View toward Others

The Other that is most threatening to Haredi society is modern secular society. The textbooks negate it completely, are contemptuous of it, identify it as materialistic and create a counter ethos that revolves around spiritual culture. Our findings reinforce the claim that Haredi society in Israel publicly defines itself as being anti-modernity. There is a clear continuation of the Haredi consciousness in response to the period of (European Jewish) emancipation in the eighteenth and nineteenth centuries, and later on, during the establishment of Israel’s independence. This history forms the basis of Haredi society’s insularity.

Reform Jews are demonized and to a lesser degree, so are the Israeli left-wing political parties. Reform Jews, however, are perceived as attempting to create an alternative religion to “compete” with the tradition that Haredi Jews represent. This manifests itself through discussion of the Haskalah, (secular Jewish “enlightenment” movement), Moses Mendelsohn and Herz Homberg who “coerced” Jews into secular education and cavorted with the wives of others. They are seen as the cause of assimilation.

Isolation and independence in the educational sphere is justified through stories about the “Children of Tehran” (who were “secularized” by the Zionists) and other alleged attempts to impose secular education on children from traditional families who had survived the Holocaust.

Despite the expressed desire of the Haredi community to protect its young students from what are labeled as negative external stimuli, democracy and civics are taught in a restricted manner— certainly not as completely as in the Israeli public school system. Students are encouraged to find ways to work within Israeli society as long as it doesn’t oppose the Haredi way. In other words, the curricula educate for a pragmatic coexistence.

While there are examples of respect among Haredim toward the non-Jews of the world, including Arabs and Islam, there is no practical education or guidance to teach respect for Reform Jews, archeologists, missionaries, soldiers, “unacceptably dressed women,” and anyone who drives on Shabbat, among others. Though there are sometimes news reports showing adherents acting aggressively and even violently to any or all of these individuals or groups, it is unclear whether such Haredim are directly connected to the curricula or represented by minority sects, or both. It is beyond the scope of this research to determine the extent to which the curricula are actually applied to learning within the Haredi community. What is clear, however, is that boys over age thirteen in Haredi schools employing the curricula are also NOT being monitored by this study. And there is even less information regarding those Haredi children who have dropped out of the school systems.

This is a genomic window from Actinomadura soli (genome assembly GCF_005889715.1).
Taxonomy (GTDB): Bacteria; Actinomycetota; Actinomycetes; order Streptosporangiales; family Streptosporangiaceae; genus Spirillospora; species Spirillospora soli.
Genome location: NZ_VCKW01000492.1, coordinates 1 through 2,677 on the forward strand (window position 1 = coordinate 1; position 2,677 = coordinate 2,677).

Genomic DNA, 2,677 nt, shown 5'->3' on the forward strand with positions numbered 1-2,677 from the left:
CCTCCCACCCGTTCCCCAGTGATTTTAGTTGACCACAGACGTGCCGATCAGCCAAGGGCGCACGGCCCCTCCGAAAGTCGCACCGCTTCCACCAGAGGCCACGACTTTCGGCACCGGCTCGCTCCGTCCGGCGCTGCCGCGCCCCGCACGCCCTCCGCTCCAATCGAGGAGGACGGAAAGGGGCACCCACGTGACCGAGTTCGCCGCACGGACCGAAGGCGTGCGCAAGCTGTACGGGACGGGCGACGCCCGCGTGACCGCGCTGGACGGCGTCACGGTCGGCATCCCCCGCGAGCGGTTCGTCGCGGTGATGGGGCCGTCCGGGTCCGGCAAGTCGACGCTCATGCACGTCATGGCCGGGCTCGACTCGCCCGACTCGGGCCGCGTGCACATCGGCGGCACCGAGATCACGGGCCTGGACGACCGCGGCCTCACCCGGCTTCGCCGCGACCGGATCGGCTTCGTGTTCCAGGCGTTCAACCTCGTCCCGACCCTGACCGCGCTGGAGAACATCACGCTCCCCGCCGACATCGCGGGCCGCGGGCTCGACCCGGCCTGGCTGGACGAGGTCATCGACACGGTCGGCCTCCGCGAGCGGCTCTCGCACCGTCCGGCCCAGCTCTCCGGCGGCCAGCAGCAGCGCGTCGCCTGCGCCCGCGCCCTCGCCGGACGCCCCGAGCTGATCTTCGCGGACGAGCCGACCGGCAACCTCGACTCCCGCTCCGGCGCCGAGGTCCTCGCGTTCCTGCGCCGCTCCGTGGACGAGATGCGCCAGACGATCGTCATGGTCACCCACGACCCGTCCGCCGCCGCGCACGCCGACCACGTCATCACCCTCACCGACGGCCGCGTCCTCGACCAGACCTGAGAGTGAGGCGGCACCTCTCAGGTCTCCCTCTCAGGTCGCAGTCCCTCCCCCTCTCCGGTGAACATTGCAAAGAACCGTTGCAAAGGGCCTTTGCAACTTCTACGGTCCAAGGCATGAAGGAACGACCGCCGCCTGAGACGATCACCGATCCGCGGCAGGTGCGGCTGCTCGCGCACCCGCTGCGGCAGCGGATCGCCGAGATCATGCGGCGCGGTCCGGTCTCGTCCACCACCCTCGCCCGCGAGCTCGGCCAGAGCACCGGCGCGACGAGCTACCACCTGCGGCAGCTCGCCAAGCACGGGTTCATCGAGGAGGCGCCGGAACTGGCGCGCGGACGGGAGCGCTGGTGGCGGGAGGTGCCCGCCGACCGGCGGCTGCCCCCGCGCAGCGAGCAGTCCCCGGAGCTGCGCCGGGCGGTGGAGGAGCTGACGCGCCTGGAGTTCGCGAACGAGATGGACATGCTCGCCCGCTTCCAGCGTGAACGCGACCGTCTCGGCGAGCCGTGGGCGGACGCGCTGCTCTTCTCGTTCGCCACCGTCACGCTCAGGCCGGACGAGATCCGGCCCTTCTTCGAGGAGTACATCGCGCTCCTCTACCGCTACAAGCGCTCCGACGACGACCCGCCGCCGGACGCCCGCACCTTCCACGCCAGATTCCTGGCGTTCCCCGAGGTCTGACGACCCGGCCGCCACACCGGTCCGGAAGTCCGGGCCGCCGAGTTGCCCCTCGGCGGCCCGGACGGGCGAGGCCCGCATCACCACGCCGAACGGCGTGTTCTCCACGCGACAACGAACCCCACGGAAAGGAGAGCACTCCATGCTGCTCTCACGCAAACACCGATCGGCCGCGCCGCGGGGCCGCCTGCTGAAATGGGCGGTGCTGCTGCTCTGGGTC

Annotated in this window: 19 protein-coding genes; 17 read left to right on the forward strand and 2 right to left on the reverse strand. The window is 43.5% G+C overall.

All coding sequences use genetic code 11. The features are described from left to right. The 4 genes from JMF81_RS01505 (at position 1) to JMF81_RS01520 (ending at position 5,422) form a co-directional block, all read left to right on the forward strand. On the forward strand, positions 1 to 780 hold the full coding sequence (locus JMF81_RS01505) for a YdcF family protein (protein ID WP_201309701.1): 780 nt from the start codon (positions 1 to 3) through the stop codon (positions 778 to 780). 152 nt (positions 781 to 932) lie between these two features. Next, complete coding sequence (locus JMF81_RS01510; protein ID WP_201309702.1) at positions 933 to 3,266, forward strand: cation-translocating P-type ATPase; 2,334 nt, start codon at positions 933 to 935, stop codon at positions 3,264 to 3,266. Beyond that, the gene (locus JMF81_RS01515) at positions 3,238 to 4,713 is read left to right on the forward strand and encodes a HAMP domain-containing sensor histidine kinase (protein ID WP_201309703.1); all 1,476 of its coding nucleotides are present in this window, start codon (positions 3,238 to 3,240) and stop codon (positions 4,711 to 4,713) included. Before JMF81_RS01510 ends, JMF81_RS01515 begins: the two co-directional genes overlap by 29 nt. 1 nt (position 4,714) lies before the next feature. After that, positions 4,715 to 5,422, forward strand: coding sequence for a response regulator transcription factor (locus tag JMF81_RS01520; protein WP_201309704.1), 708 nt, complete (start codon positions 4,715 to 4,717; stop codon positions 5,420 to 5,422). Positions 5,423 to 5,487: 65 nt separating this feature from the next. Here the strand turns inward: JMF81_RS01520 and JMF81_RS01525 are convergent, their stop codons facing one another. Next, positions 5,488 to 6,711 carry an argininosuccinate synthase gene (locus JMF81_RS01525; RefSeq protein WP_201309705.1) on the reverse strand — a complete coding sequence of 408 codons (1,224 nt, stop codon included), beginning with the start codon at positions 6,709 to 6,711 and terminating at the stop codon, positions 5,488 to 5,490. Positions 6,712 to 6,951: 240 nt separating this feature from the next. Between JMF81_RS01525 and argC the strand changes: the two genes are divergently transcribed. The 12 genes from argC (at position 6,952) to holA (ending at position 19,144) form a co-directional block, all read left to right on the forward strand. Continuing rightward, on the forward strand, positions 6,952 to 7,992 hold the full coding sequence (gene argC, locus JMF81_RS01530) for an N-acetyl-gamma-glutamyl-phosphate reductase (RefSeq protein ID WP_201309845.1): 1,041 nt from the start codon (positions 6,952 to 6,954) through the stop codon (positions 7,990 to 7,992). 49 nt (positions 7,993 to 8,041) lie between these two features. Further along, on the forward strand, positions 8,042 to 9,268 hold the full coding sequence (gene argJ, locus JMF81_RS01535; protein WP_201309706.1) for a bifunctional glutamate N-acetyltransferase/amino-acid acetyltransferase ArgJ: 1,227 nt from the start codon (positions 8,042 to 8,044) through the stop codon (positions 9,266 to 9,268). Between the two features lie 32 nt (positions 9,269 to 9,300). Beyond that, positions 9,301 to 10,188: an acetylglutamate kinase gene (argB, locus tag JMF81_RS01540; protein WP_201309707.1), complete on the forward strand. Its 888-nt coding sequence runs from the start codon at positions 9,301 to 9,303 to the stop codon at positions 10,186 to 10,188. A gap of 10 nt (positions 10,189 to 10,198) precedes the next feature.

This study includes, therefore, two separate arguments. One is that the Haredi curricula in Israel are incomplete in that they do not cover all boys K–12; and many groups among the Haredi community just do not use the secular core curriculum at all. Our other argument is that the textbooks themselves, treated here as the researched corpus, do not satisfactorily meet all of UNESCO standards and beg for a serious reevaluation (despite a general commitment to peaceful conduct and coexistence). Having said so, and as shown in other reports as well, we are fully aware that the Haredi education as a whole offers some unique characteristics and advantages that may be worthwhile examining, with certain aspects potentially even offering a model for other education systems.

Main Points

Insularity is expressed in the scope of core subjects since students learn less than those in non-Haredi schools. The textbooks are adapted to the Haredi population with limited images and contents that meet a rabbinical “seal of approval,” so that secular studies are taught in the context of Torah sources.

The Curricula form a compromise between the state and the Haredi leadership to allow boys over age thirteen to exclude the curricula and substitute religious (mostly Torah) education.

Reform Jews are demonized and perceived as attempting to create an alternative religion.

Leftists and Nationalists (Zionists) are blamed for the alleged attempt to impose secular education.

The Israeli-Palestinian Conflict is deemed to be the result of naive compromises, caused by dissociation of the Israeli left from their Jewish roots; compromises which are not realistic. There is no interest in the nationalist aspirations of the Palestinians. There is respect for the Prophet and nostalgia for the past coexistence between Haredim and Arab neighbors in the Old Yishuv (pre-mandate, non-Zionist Jewish community).

Democracy, Civics, and Contribution of Haredim to Israeli society is also pragmatic given ideological differences. The curricula educate for a pragmatic coexistence and tolerance—but not acceptance (of other-than the Haredi worldview).

Dramatic and Archaic Style. Textbooks may use offensive language in relation to that which is perceived as a threat.

Stereotypical and Offensive Attitude toward Race even when trying to offer anti-racist arguments.

Attitude to Women. The role of the mother is portrayed traditionally in lower grades, as being responsible for the home and raising children while the father is represented as the “head of the family.” In the upper grades, greater emphasis is placed on women assuming financial responsibility for the family, while upholding their roles with modesty and devotion in the home as mothers. There is no encouragement of women to strive for career success.

Source: IMPACT-se.